• Gopher Purge
  • Hahn's Self-Branching Ivy
  • Hellebore
  • Hemlock, Poison
  • Hemlock, Water
  • Henbane
  • Holly
  • Honeysuckle
  • Horsebeans
  • Horsebrush
  • Hurricane Plant
  • Hyacinth
  • Hydrangea
  • Indian Rubber Plant
  • Indian Tobacco
  • Iris
  • Iris Ivy
  • Jack in the Pulpit
  • Japanese Show Lily *
  • Jerusalem Cherry
  • Jimson Weed
  • Jonquil
  • Jungle Trumpets
  • Kalanchoe
  • Lantana
  • Larkspur
  • Lily
  • Lily Spider
  • Lily of the Valley
  • Locoweed
  • Lupine
  • Marble Queen
  • Marigold
  • Marijuana
  • Mistletoe
  • Mock Orange
  • Monkshood
  • Moonseed
  • Morning Glory
  • Mother-in Law's Tongue
  • Morning Glory
  • Mountain Laurel
  • Mushrooms
  • Narcissus
  • Needlepoint Ivy
  • Nephytis
  • Nightshade
  • Oleander
  • Onion
  • Pencil Cactus
  • Peony
  • Periwinkle
  • Philodendron
  • Pimpernel
  • Poinciana
  • Poinsettia (low toxicity)
  • Poison Hemlock
  • Pokeweed
  • Poppy
  • Pothos
  • Primrose
  • Privet, Common
  • Rhododendron
  • Rhubarb
  • Ribbon Plant
  • Rosary Pea
  • Rubber Plant
  • Sago Palm
  • Schefflera
  • Scotch Broom
  • Skunk Cabbage
  • Snowdrops
  • Snow on the Mountain
  • Staggerweed
  • Star of Bethlehem
  • String of Pearls
  • Sweetheart Ivy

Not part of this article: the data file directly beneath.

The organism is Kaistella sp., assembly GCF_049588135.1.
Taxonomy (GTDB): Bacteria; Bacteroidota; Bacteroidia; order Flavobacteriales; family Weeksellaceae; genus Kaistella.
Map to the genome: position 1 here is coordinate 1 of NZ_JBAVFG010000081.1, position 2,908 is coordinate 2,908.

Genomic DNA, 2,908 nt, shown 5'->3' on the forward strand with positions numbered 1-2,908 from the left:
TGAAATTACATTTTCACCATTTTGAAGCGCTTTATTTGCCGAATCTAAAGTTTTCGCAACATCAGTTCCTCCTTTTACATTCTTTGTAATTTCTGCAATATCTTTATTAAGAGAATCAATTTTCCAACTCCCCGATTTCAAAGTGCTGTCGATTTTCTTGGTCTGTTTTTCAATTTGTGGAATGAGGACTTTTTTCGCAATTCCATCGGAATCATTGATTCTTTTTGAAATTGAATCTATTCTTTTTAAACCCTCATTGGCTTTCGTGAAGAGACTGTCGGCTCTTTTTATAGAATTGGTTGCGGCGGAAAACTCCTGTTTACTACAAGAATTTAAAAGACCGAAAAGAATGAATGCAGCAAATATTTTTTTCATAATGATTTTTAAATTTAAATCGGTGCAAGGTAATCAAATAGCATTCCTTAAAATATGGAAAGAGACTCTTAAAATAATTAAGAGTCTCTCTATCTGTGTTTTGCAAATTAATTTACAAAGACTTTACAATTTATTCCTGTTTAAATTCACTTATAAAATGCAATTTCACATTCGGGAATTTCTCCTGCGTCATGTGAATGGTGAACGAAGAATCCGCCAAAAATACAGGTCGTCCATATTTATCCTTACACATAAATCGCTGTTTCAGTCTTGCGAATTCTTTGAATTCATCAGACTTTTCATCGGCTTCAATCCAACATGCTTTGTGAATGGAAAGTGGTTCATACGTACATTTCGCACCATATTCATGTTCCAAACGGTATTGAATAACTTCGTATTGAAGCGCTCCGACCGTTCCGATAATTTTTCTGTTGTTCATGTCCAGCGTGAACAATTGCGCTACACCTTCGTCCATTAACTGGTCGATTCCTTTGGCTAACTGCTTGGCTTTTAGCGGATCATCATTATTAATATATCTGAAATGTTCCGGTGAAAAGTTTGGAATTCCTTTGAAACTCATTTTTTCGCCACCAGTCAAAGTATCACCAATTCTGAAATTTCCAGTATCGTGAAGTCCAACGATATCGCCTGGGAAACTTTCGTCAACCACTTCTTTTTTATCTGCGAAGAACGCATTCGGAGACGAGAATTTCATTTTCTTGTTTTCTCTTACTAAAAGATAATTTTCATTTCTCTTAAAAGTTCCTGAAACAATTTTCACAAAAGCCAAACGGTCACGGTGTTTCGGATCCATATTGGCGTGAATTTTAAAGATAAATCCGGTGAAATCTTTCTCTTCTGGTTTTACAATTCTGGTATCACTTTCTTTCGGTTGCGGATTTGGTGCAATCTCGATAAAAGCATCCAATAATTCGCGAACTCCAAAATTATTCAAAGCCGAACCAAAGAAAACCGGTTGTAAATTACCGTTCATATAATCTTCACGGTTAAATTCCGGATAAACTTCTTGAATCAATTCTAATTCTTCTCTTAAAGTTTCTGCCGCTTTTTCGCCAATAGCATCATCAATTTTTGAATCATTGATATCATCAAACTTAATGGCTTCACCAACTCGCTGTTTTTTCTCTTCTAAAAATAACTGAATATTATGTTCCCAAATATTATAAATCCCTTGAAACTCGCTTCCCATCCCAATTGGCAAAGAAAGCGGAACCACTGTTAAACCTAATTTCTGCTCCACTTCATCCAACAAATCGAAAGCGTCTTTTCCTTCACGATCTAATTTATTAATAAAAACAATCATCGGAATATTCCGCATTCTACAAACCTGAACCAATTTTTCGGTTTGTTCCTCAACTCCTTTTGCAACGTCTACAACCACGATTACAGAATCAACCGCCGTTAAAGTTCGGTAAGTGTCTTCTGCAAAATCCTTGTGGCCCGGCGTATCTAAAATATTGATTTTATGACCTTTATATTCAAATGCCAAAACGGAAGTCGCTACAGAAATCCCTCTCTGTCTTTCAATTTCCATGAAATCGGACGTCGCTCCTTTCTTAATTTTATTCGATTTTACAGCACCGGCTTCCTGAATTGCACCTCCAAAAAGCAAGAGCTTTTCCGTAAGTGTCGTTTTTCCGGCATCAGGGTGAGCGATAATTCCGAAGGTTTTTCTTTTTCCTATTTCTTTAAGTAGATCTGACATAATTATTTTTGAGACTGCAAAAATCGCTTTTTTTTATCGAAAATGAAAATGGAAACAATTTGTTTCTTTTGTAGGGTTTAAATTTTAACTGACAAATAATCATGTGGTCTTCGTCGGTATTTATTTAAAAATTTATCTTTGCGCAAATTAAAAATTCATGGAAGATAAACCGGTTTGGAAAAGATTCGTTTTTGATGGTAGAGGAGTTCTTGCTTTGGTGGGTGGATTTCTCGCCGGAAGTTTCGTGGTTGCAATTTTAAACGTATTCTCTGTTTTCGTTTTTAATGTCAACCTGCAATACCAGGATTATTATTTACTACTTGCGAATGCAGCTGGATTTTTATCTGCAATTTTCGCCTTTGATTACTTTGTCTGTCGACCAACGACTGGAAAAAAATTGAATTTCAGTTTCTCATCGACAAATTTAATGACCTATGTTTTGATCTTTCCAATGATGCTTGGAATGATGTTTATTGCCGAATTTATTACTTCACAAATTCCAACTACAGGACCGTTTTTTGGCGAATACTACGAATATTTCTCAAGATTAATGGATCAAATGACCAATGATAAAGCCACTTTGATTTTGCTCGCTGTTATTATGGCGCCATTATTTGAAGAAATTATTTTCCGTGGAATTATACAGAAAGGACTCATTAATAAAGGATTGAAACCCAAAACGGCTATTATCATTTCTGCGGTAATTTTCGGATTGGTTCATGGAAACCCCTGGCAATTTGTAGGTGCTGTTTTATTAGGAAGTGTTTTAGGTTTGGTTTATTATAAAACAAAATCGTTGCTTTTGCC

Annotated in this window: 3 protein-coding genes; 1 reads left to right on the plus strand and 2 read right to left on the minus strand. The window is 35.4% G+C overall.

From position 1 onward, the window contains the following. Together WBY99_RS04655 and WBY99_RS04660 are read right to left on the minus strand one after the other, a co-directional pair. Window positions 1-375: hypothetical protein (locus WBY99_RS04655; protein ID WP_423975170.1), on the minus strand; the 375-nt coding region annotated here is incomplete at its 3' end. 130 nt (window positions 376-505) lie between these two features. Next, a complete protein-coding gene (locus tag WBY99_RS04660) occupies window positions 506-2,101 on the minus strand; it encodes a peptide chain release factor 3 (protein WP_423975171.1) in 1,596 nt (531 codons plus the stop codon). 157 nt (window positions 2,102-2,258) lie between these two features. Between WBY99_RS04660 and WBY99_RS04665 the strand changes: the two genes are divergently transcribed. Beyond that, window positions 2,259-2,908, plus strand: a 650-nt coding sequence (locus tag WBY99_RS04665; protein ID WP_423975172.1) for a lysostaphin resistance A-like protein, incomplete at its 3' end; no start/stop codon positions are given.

• Sweetpea
  • Swiss Cheese plant
  • Tansy Mustard
  • Taro Vine
  • Tomato Plant (green fruit, stem and leaves)
  • Tulip
  • Tung Tree
  • Virginia Creeper
  • Water Hemlock
  • Weeping Fig
  • Wild Call
  • Wisteria
  • Yews spp.
Potentially Harmful To Dogs
  • Apricot
  • Azalea
  • Bird of Paradise
  • Boston Ivy
  • Caladium
  • Creeping Charlie
  • Castor Bean
  • Choke Cherry
  • Daffodil
  • Daphne
  • English Ivy
  • Foxglove
  • Glacier Ivy
  • Heartleaf
  • Hemlock, Water
  • Hyacinth
  • Hydrangea
  • Jerusalem Cherry
  • Jimson Weed
  • Johnsongrass
  • Jonquil
  • Lantana
  • Lily-of-the-Valley
  • Mandrake
  • Mistletoe
  • Morning Glory
  • Marble Queen
  • Narcissus
  • Nightshade
  • Nephthytis, Arrowhead Vine
  • Oats
  • Pigweed, Redroot
  • Poinsettia
  • Pokeweed, Inkberry
  • Parlor Ivy
  • Red Sage
  • Rhododendron
  • Rhubarb
  • Red Princess
  • Saddleleaf
  • Solanum
  • Tulip
  • Umbrella Plant
  • Yews